European exploration of the area began in the late 16th century, with Spanish explorers venturing into what is now San Miguel County. The Spanish colonial period brought significant changes to the region, as settlers established haciendas and missions to colonize the land and convert the indigenous population to Christianity. The legacy of Spanish influence can still be seen today in the architecture and cultural traditions of San Miguel County.

In the 19th century, after Mexico gained independence from Spain, San Miguel County became part of the territory of Santa Fe. This era saw a wave of American trappers, traders, and settlers moving into the area. The Santa Fe Trail, a major trade route between Missouri and Santa Fe, crossed through San Miguel County, bringing increased commerce and cultural diversity to the region.

As the United States expanded westward, New Mexico became a territory and eventually a state. San Miguel County played a significant role in the fight for Mexican independence from Spain and the Mexican-American War. The Battle of Molino del Rey, an important conflict during the Mexican-American War, took place near San Miguel County, and the site serves as a reminder of the area's historical significance.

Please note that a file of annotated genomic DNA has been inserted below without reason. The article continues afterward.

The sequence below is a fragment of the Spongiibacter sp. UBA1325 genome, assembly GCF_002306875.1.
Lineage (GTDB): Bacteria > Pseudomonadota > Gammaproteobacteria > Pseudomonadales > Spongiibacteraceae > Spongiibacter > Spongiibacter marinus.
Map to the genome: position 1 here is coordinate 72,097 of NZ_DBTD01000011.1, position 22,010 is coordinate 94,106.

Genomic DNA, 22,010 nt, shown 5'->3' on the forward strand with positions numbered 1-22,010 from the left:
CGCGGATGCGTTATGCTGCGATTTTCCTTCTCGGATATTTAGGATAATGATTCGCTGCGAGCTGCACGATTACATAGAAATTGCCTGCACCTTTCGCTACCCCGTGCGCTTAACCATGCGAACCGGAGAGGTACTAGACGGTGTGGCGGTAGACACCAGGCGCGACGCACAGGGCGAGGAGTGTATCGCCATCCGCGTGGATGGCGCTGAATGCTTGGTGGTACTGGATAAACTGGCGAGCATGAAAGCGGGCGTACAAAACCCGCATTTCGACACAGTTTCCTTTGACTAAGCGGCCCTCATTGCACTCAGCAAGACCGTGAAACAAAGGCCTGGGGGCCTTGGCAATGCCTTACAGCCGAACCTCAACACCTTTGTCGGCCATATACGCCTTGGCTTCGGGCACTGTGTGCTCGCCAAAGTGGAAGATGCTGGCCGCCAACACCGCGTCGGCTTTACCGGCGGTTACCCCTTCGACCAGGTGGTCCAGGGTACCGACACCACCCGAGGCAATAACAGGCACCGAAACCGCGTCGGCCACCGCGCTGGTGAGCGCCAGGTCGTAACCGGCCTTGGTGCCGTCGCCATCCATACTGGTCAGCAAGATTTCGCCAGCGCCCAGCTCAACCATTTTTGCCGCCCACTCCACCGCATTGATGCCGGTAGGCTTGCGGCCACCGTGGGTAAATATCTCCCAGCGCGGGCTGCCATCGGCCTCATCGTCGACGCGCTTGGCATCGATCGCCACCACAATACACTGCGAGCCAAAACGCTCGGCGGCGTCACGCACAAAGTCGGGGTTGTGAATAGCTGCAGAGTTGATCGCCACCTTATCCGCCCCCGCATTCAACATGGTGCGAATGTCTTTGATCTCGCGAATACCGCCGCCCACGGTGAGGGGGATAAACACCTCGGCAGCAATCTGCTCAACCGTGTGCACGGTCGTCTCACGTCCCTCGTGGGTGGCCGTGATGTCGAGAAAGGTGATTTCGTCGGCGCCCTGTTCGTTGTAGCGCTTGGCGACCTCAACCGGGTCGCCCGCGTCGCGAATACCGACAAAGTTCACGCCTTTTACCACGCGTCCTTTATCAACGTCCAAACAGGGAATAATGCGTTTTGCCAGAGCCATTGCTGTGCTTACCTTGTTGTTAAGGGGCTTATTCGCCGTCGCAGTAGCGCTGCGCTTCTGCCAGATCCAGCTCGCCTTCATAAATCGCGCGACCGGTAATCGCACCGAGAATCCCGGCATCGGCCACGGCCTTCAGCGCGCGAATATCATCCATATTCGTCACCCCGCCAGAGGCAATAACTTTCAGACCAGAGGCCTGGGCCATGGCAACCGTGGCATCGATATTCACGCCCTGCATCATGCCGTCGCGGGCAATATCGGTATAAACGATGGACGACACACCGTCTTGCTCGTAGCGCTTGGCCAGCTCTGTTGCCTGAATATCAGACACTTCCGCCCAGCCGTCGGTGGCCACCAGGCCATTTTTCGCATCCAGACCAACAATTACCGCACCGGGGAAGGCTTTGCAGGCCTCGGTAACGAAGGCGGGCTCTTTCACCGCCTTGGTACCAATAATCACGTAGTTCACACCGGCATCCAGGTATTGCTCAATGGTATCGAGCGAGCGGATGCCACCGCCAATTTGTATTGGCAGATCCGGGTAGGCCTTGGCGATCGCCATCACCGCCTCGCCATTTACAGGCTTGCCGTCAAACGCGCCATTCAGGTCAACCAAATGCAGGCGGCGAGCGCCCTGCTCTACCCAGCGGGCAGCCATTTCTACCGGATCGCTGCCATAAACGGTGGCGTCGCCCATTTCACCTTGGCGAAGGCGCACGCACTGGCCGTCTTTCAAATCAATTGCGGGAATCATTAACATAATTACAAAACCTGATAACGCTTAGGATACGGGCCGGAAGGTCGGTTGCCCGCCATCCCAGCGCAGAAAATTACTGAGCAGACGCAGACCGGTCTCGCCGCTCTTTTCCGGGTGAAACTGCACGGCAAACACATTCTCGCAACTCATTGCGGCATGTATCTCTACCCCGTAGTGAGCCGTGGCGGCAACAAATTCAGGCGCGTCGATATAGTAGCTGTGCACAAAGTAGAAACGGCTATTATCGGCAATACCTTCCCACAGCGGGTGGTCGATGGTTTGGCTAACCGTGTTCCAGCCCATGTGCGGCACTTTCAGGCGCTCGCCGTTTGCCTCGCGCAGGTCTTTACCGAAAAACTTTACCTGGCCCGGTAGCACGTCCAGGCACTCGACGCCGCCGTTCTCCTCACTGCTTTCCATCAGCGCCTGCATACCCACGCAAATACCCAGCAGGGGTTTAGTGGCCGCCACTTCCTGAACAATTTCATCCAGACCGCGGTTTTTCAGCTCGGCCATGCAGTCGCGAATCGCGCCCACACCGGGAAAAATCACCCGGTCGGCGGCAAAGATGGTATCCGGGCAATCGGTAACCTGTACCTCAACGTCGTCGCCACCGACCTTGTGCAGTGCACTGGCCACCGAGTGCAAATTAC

Today, San Miguel County continues to be a hub of cultural heritage, with its diverse population celebrating traditions from Native American, Spanish, and Mexican influences. The county is known for its picturesque landscapes, including the Sangre de Cristo Mountains and the Pecos National Historical Park, attracting visitors from around the world. With a rich past and a vibrant present, San Miguel County remains an important part of New Mexico's history and culture.

This timeline provides a concise overview of the key events in the history of San Miguel County, New Mexico.

  • Prehistoric times - Native American tribes such as the Mogollon and Ancestral Puebloans inhabit the region.
  • 1581 - The Spanish Explorer Antonio de Espejo reaches the area, establishing the first European presence.
  • 1821 - Mexico gains independence from Spain, and San Miguel County becomes part of the newly formed country.
  • 1848 - The Treaty of Guadalupe Hidalgo ends the Mexican-American War, and San Miguel County becomes part of the United States.
  • 1849 - The County is officially established by the New Mexico Territorial Legislature.
  • 1880s - The arrival of the railroad leads to increased settlement and economic growth in the area.
  • 1894 - Las Vegas, the county seat, incorporates as a city.
  • 20th century - San Miguel County sees periods of prosperity and challenges, including the impacts of the Great Depression and changes in industrial and agricultural practices.
  • 1968 - The New Mexico Highlands University is established in Las Vegas.
  • 1984 - The historic Las Vegas Plaza is listed on the National Register of Historic Places.
  • 2000s - San Miguel County continues to be a center for cultural preservation, outdoor recreation, and a growing art scene.